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At the UN, Clashing Stories on Council  and Peacekeeping Reform, UNHCR on Swiss and Thailand

Byline: Matthew Russell Lee of Inner City Press at the UN

UNITED NATIONS, May 17 -- The Ban Ki-moon team insists that the General Assembly will by June 1 grant them a requested $65 million for the splitting of the Department of Peacekeeping Operations in two. Meanwhile GA experts, already admonished by Team Ban for not being upbeat enough, privately tell Inner City Press such rubber-stamp passage of this amount of money is unlikely. Why did they start so late? It is not clear.

            In another bit of cognitive dissonance, on Thursday Japan's Deputy Permanent Representative Takahiro Shinyo told reporters that there is still a chance that Security Council reform will be acted on in the less month-and-a-half.

            Less than an hour later, eight blocks south, Swiss Ambassador Peter Maurer told a different group of reporters that "I am under no illusion we will find a solution on Security Council reform in this General Assembly." The smart money is on Amb. Maurer's position because, as he said, the Permanent Five members are basically not in favor of reform. He said if a serious proposal emerged that might command a significant majority, then and only then would the Permanent Five taken any interest.

            In a burst of candor, over a conference table in the Swiss mission's 29th floor office over Third Avenue, Amb. Maurer laughed and said, "I know this sounds like something on another planet... transcendental." He recounted how in Switzerland's role in sports-promotion, it has more positive relations with countries such as Tunisia than it does when discussion, for example, the UN Human Rights Council (to which on Thursday Angola, Egypt and Qatar were elected, while higher-profile Belarus fell short).

Iraqi refugees per UNHCR (see below)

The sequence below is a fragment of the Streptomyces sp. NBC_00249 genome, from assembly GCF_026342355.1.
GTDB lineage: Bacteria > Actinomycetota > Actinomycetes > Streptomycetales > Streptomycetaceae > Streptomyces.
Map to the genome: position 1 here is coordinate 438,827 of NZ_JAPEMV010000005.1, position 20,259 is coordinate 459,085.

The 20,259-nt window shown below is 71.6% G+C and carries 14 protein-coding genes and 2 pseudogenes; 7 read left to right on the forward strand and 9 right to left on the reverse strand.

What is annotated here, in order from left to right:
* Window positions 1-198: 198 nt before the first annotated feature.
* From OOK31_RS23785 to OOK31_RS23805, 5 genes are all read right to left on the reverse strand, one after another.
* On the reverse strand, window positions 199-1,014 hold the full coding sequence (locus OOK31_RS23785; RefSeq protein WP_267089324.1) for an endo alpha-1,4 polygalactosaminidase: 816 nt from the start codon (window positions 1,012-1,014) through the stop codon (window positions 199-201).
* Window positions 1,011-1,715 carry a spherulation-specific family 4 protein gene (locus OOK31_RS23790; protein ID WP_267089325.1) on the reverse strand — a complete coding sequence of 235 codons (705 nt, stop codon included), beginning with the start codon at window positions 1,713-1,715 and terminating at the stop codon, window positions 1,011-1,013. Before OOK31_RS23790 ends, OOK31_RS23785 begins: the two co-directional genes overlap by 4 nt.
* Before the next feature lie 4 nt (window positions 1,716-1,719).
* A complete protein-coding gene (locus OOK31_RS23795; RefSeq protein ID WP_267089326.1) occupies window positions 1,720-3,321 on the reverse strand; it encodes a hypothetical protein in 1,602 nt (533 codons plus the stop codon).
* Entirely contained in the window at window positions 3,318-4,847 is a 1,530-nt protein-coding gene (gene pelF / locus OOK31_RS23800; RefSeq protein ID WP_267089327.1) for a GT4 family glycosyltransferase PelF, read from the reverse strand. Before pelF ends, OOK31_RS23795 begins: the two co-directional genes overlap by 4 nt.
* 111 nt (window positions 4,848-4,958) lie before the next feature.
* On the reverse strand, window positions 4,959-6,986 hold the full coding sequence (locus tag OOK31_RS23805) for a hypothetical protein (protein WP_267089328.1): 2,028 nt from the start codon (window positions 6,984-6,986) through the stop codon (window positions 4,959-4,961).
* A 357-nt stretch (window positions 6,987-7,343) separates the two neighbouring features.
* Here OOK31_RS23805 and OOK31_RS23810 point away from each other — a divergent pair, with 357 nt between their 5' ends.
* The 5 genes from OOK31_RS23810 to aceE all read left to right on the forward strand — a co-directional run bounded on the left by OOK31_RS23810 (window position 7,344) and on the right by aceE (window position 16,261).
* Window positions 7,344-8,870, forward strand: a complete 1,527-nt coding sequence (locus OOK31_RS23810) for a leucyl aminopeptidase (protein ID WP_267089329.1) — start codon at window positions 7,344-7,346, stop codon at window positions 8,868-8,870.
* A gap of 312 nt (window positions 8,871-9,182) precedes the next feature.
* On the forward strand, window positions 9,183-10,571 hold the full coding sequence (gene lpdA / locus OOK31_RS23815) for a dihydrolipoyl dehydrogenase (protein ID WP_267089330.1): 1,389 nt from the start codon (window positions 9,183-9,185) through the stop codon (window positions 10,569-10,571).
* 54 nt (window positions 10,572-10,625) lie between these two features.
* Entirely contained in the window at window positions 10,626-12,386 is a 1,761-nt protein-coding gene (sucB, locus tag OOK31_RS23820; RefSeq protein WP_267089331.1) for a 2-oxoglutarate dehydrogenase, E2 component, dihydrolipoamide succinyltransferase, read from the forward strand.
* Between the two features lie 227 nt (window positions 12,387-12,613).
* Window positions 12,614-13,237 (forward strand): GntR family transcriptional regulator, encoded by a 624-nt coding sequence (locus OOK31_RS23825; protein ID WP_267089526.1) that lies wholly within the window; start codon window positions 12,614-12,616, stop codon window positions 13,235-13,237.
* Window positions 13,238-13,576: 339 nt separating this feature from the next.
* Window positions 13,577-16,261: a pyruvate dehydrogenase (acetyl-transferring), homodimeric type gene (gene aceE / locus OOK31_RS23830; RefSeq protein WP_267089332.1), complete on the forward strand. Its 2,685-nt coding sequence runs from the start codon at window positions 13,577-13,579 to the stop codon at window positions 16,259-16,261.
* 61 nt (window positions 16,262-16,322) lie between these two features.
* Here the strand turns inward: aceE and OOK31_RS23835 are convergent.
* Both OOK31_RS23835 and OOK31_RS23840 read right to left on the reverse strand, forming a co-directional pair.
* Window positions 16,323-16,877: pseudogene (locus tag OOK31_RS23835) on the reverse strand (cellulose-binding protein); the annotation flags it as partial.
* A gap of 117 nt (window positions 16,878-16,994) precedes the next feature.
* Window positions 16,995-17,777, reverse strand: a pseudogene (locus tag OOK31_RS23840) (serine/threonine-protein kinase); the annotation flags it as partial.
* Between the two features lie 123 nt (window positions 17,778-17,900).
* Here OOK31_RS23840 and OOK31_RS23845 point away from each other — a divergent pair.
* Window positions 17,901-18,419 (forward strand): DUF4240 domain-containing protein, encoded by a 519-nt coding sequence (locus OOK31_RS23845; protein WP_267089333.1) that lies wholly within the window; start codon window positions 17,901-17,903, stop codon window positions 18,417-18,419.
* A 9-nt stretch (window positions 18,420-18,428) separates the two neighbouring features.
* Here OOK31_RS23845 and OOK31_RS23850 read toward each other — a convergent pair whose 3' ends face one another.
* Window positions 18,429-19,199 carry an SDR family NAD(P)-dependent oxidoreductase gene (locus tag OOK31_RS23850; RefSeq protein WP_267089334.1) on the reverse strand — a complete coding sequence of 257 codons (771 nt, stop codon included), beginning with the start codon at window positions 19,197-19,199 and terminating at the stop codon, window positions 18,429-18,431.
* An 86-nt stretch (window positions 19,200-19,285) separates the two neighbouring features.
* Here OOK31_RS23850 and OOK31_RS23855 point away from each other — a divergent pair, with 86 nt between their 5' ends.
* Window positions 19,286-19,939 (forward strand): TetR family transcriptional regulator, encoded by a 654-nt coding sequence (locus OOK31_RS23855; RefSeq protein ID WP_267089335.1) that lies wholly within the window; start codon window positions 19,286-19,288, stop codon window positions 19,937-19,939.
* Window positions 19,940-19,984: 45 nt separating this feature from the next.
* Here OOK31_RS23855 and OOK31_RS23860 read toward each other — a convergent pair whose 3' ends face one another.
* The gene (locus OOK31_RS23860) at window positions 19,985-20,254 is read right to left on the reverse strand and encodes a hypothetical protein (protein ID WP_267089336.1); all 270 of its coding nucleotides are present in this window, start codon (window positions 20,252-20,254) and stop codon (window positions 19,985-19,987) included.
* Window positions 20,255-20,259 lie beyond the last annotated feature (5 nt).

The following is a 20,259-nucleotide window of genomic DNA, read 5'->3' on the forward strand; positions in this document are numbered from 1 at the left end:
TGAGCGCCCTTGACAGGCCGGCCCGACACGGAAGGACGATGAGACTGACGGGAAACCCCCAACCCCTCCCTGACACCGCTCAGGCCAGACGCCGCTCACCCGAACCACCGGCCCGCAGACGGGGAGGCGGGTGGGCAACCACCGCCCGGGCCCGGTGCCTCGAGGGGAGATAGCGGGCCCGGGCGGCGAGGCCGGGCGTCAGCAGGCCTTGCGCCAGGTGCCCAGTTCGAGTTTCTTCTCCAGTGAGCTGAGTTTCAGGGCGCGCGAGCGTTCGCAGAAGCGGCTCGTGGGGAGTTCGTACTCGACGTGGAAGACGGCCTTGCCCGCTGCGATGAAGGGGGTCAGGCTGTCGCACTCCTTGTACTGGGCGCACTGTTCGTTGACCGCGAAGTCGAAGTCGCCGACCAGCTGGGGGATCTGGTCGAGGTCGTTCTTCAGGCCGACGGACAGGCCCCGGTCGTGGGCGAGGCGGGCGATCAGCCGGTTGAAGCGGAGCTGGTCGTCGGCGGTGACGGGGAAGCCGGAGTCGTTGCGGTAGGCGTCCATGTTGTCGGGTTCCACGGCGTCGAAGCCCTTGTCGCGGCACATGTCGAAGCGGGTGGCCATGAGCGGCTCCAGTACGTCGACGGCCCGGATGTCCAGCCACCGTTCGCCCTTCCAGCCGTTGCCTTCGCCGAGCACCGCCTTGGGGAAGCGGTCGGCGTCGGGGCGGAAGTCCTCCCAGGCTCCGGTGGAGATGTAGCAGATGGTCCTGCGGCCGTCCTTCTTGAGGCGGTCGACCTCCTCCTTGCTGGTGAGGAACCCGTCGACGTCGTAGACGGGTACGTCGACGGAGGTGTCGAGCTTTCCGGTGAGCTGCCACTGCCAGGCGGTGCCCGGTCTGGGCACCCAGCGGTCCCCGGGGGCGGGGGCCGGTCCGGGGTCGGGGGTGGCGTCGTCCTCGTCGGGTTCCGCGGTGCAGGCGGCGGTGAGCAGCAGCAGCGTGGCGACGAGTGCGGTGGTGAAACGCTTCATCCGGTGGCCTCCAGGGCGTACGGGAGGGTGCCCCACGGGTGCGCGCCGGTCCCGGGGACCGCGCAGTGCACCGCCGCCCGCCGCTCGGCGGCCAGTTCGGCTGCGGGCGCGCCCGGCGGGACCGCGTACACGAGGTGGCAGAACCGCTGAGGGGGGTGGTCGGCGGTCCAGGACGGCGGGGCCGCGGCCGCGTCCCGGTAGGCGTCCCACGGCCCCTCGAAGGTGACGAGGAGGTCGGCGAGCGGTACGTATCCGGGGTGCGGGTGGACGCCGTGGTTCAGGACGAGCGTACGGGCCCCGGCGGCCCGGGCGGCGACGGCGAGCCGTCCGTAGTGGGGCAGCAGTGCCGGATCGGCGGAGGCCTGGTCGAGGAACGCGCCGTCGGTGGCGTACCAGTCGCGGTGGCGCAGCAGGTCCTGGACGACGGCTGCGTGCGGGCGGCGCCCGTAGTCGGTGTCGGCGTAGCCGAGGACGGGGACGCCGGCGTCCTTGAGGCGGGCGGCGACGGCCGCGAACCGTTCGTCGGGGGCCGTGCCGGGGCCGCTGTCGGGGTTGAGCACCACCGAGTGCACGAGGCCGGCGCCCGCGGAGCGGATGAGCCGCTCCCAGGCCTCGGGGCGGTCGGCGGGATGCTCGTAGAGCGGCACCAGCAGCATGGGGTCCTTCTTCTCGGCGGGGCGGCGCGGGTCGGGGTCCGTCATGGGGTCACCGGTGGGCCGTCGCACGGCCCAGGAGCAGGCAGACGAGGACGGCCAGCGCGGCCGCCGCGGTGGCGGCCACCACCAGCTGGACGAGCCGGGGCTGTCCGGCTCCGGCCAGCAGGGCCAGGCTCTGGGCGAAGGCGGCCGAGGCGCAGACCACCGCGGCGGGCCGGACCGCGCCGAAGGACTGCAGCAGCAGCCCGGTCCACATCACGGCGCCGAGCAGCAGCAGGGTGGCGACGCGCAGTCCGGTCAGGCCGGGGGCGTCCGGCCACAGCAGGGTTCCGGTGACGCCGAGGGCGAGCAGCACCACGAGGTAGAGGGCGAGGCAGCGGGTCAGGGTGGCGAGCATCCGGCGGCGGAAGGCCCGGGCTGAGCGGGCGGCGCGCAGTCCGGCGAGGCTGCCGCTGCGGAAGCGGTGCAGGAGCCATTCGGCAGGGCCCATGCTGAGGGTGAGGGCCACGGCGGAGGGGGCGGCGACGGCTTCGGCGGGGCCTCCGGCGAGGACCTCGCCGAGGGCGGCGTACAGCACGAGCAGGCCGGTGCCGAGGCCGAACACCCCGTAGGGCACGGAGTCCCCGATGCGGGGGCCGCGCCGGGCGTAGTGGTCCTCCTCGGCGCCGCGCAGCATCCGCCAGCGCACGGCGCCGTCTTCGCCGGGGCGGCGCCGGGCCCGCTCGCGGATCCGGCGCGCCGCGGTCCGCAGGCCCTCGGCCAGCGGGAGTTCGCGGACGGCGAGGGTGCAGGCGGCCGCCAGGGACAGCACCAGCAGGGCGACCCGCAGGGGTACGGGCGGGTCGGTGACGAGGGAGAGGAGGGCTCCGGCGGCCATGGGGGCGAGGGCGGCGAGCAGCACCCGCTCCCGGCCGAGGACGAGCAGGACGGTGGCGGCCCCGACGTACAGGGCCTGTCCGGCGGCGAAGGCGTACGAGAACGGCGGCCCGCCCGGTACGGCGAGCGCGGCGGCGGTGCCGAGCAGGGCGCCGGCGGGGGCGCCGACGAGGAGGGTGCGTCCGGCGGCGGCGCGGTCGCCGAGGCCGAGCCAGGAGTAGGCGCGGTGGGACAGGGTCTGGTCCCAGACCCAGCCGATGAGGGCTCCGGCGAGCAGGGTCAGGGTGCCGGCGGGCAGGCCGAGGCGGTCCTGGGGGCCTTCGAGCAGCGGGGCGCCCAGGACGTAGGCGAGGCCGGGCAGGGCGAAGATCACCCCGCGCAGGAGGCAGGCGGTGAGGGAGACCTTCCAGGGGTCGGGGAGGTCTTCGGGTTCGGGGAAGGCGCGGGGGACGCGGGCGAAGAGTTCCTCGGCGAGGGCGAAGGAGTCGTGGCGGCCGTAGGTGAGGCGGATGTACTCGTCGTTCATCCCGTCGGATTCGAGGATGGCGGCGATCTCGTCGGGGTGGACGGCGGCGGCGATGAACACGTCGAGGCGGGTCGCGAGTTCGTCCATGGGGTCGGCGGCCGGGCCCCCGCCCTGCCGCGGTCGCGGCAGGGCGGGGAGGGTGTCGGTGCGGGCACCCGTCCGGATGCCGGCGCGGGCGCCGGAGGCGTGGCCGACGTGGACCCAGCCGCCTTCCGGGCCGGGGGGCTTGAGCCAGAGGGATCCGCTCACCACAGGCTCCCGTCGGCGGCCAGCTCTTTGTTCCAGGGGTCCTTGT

Amb. Maurer also mentioned Switzerland's collaboration with Tunisia on "World Information Society" events. He did not mention that during this process, Tunisia provided a highly censored version of the Internet. Amb. Maurer reiterated a point made in his speech in the ECOSOC chamber earlier in the day, that information technology improvements are needed not only in poor countries but also in the UN system, which he called "retarded when it comes to information and knowledge management."

            In light of Switzerland's barring, at least temporarily, of refugees from Iraq, Inner City Press first asked the UN's refugee agency UNHCR for a comment, which Geneva-based Jennifer Pagonis provided:

"On the Swiss not taking Iraqis, we are disappointed with the outcome, as we are anxiously looking for countries that can take up vulnerable and uprooted Iraqis and Palestinians from Iraq who are or have been targeted and are fleeing/have fled persecution. We do however appreciate Switzerland's willingness to discuss the issue and we hope that Switzerland and UNHCR can continue discussing the potential resettlement of Iraqi/Palestinian  and other refugees to Switzerland in the future."

            Inner City Press asked Ambassador Maurer about the issue on Thursday afternoon. Amb. Maurer said it is a "political hot potato," and that it is his understanding that the Swiss foreign minister has proposed in a cabinet meeting that Switzerland accept a "continent" of 500 Iraqi refugees. We'll see.

  In other UNHCR news, Inner City Press asked at Thursday's noon briefing about the reported closure of UNHCR's intake in Bangkok. The Office of the Spokesperson referred the question to Ms. Pagonis, who e-mailed this:

"Hi Matthew, Good to hear from you again. UNHCR has not been forced to close its doors to new asylum seekers. We are still registering the names of asylum seekers who come to the office but there is a pause in full processing as the Thai authorities had some requests and clarifications on our operations. We are hoping to get a formal proposition from them shortly on reviewing our modus operandi in the country. In the meantime, the office is open. Obviously, we hope
for this pause to be of short a duration as possible."

            So do we. Developing...

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UN Office: S-453A, UN, NY 10017 USA Tel: 212-963-1439

Reporter's mobile (and weekends): 718-716-3540